Canadians and Californians share more than a few passing similarities, speech-wise. After all, it didn’t take much suspension of disbelief to buy Canadian Keanu Reeves as a Valley native in Bill and Ted’s Excellent Adventure. (L.A. natives would probably disagree with my appraisal).
In both accents, the vowel in ‘dress’ tends to shift toward the vowel in ‘trap,’ the vowel in ‘trap’ tends to move toward the vowel in ‘lot’, while ‘lot’ merges with the vowel in ‘thought.’ As I’ve frequently discussed, this means that when a Californian says:
My pet cat Rod.
It might sound to someone from Chicago* like:
My pat cot rawed.
And yet something has always puzzled me about the parallel shifts in Canada and California: why does the shift seem so widespread in Canada, but more inconsistent in the Golden State?
A recent article in American Speech (the academic journal of The American Dialect Society) explores this very question. Robert Kennedy and James Grama’s Chain Shifting and Centralization in California Vowels: An Acoustic Analysis studied the speech of thirteen subjects from both Southern and Northern California.
The results confirmed my impressions: In California, the vowel in DRESS consistently moves toward TRAP, and the vowel in TRAP consistently moves toward the vowel in LOT. But the subjects were split nearly in half when it came to the vowel in LOT. Some retracted this vowel, so that it is (presumably) fairly close to the ‘standard’ British pronunciation of the word: [ɒ]. Others kept it more or less in the same position it is for most Americans, as an unrounded and fairly central ‘ah’ sound.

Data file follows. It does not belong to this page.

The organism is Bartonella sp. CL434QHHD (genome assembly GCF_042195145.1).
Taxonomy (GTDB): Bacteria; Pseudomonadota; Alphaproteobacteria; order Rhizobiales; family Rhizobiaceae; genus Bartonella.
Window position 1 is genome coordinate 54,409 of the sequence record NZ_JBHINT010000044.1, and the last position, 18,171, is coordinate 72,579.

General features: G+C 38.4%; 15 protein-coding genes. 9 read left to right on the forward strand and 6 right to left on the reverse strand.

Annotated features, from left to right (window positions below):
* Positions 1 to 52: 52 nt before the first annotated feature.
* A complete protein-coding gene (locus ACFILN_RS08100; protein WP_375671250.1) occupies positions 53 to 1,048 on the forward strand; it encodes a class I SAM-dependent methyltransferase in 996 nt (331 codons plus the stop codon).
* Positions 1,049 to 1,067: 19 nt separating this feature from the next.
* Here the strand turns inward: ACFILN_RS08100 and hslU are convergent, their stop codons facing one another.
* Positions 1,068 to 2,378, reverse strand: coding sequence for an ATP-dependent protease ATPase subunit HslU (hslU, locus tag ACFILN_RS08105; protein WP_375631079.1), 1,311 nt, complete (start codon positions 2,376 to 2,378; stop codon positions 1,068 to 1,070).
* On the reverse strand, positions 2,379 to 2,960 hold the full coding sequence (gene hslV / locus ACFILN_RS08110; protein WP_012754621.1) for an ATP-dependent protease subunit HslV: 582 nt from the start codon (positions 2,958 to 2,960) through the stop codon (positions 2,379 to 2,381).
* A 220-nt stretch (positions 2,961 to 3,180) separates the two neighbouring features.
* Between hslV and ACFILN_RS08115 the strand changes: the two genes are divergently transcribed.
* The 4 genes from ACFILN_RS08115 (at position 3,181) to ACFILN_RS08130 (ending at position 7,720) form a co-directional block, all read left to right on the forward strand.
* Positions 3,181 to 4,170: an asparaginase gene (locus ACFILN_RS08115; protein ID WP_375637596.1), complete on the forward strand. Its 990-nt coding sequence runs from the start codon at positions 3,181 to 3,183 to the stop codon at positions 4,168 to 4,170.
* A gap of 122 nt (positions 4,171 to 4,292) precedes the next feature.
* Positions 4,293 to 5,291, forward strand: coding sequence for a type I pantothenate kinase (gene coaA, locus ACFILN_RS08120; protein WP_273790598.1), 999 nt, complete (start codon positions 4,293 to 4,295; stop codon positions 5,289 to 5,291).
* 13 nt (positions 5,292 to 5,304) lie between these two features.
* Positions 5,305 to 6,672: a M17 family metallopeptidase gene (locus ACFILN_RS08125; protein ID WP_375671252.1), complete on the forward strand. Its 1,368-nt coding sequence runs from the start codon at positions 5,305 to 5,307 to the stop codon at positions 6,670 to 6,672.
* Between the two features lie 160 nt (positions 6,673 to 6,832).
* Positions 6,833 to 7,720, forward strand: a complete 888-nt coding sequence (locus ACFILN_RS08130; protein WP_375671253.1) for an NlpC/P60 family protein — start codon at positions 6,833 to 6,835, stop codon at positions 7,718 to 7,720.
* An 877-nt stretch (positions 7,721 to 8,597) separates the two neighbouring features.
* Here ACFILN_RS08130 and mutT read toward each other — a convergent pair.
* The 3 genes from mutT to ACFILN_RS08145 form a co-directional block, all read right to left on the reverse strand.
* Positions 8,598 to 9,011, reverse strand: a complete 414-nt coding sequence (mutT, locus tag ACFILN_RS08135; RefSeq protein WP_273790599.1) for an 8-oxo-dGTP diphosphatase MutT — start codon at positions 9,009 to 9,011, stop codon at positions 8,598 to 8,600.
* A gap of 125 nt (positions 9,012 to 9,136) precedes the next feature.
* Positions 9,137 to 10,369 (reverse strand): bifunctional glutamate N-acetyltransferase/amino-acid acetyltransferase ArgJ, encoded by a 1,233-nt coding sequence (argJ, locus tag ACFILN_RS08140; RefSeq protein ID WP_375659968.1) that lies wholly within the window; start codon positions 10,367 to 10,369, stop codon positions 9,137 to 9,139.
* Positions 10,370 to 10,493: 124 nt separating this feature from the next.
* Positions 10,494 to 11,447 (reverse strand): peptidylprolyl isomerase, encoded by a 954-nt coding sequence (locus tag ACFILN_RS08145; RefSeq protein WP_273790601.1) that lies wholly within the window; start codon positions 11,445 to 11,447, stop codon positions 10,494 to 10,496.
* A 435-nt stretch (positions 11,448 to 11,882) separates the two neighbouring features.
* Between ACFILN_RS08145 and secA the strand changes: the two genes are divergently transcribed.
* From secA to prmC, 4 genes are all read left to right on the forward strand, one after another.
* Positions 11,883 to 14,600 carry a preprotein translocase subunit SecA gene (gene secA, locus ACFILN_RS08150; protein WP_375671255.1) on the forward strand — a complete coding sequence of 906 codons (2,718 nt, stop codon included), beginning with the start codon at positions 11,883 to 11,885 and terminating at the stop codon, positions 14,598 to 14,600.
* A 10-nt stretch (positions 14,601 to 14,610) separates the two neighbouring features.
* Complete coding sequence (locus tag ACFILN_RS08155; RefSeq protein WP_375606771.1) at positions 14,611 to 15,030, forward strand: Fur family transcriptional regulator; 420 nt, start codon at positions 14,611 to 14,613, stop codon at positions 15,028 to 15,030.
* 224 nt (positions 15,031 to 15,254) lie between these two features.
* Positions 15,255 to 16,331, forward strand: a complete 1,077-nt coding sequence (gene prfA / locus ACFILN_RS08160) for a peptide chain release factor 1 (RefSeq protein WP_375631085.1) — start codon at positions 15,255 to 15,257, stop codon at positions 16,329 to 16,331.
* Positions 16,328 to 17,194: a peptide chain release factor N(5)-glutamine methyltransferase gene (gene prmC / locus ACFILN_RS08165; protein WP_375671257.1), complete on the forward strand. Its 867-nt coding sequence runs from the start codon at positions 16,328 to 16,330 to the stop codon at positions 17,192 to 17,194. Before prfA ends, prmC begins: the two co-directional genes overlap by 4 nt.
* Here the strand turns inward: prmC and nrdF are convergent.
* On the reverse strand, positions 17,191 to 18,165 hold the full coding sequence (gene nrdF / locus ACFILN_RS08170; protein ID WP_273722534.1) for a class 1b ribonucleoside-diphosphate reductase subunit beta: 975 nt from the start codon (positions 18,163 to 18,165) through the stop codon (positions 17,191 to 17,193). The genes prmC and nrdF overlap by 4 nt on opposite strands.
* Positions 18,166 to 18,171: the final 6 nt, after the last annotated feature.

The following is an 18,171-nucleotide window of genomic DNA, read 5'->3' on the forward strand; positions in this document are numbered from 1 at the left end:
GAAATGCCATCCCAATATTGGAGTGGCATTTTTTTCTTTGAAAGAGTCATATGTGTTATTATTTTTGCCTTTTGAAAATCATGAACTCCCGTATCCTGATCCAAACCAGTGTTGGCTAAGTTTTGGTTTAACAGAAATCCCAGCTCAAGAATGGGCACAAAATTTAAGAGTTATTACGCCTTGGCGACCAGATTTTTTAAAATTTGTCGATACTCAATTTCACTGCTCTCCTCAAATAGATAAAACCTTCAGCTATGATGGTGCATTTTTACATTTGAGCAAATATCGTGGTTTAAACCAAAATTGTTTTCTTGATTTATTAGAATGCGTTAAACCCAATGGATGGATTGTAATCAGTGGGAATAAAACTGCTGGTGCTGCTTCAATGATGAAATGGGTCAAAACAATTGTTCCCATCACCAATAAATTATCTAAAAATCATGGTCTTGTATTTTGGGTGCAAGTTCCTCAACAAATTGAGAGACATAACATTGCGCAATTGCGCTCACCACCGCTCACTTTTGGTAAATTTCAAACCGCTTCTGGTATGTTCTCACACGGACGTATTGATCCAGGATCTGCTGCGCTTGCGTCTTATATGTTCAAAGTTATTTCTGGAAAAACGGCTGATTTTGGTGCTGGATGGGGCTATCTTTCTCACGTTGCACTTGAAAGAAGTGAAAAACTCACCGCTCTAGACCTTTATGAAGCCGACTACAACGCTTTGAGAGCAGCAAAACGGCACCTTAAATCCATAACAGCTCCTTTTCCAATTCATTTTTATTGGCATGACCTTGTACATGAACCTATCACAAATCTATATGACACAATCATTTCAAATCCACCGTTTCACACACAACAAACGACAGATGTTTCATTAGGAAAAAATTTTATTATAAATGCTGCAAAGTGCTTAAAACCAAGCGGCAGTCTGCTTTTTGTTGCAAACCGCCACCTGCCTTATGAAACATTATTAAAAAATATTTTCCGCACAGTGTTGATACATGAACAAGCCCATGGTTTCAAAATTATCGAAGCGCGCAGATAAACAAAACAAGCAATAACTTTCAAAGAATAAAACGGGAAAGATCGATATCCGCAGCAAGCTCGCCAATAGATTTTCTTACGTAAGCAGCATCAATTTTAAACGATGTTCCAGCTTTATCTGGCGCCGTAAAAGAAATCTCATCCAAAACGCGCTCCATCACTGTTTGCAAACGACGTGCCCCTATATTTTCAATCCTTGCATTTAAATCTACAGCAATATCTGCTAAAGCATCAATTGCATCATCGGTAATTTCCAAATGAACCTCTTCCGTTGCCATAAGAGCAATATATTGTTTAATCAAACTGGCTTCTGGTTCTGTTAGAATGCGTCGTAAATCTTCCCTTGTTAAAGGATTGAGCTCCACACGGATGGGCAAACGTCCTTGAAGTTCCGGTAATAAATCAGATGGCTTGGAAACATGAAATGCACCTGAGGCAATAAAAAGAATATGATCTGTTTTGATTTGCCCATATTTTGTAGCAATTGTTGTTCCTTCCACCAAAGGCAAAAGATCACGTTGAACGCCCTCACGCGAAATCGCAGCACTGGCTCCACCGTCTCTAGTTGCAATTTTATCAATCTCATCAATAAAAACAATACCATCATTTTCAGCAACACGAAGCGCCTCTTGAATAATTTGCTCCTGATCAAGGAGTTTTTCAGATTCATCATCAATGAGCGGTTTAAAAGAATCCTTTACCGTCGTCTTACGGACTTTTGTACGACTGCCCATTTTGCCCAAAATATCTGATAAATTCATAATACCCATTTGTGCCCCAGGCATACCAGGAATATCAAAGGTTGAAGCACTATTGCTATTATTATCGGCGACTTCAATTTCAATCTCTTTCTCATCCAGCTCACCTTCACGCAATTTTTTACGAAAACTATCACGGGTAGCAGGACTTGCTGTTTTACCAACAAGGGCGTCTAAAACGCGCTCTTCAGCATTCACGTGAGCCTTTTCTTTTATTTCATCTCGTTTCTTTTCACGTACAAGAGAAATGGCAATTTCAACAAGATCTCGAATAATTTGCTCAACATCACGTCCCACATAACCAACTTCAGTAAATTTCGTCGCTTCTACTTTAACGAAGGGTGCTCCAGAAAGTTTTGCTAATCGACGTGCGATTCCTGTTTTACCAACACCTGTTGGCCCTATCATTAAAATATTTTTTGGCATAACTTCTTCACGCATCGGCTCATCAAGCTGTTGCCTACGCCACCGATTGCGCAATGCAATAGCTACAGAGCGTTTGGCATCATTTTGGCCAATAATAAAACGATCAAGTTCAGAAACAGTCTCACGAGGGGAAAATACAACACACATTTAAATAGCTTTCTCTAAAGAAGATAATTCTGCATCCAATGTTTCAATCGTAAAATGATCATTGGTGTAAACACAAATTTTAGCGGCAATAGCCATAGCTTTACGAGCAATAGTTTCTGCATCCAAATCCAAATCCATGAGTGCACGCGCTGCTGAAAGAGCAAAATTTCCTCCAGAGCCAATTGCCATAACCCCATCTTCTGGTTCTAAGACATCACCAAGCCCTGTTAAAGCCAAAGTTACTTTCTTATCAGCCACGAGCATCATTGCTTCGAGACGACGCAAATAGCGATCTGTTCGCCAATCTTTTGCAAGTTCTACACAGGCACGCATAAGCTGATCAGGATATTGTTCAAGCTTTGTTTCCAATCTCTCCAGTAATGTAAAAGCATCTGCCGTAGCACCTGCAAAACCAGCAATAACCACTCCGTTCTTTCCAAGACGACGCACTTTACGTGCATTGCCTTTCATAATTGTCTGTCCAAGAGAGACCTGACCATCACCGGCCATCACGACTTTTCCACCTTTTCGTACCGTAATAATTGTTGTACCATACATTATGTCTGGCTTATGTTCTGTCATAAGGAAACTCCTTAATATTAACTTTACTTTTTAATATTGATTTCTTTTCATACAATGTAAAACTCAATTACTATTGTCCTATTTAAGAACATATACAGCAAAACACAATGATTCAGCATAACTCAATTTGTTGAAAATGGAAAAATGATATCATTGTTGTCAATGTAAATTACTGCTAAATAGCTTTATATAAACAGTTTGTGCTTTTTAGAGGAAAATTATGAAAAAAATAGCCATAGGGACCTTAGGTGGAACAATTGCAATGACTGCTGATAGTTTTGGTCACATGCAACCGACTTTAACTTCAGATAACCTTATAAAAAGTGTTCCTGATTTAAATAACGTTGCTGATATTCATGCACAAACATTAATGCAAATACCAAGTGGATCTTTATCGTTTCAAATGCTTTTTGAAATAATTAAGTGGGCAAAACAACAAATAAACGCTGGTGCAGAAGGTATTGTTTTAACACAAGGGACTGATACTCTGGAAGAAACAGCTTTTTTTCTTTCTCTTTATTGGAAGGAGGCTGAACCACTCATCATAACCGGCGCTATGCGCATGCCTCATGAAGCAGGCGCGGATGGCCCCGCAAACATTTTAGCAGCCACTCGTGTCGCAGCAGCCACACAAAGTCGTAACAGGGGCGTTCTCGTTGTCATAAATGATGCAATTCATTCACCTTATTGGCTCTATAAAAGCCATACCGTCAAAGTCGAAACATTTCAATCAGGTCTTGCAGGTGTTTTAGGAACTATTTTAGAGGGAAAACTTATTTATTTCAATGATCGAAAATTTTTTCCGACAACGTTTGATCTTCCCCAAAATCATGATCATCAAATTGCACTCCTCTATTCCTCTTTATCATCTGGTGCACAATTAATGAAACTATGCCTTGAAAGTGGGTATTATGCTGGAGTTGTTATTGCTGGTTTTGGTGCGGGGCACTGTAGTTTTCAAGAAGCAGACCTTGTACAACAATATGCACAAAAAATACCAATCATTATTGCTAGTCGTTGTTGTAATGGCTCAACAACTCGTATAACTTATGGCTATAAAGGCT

The range of variation of this one vowel indeed strikes me as remarkable. Some Angelenos conform to the ‘Valley Girl‘ stereotype of pronouncing such words with a back-rounded vowel (hence the stereotypical ‘Oh my gawwd’). Yet I’ve heard others pronounce it almost as one would in Chicago: [ä].
So what is it about California English that is more resistant to shifting the ‘o’ in ‘lot’? Is it (as Kennedy and Grama suggest) a matter of the two shifts being precipitated by the movement of different vowels? Or are there external factors that result in California maintaining the more ‘typical’ American vowel?
Source: Kennedy, R., & Grama, J. (2012). Chain shifting and centralization in California vowels: An acoustic analysis. American Speech, 87(1), 39-56.
*Okay, not quite. The Chicago DRESS vowel is actually usually retracted, and the Chicago TRAP vowel is raised and diphthongized. This is a very rough hypothetical example.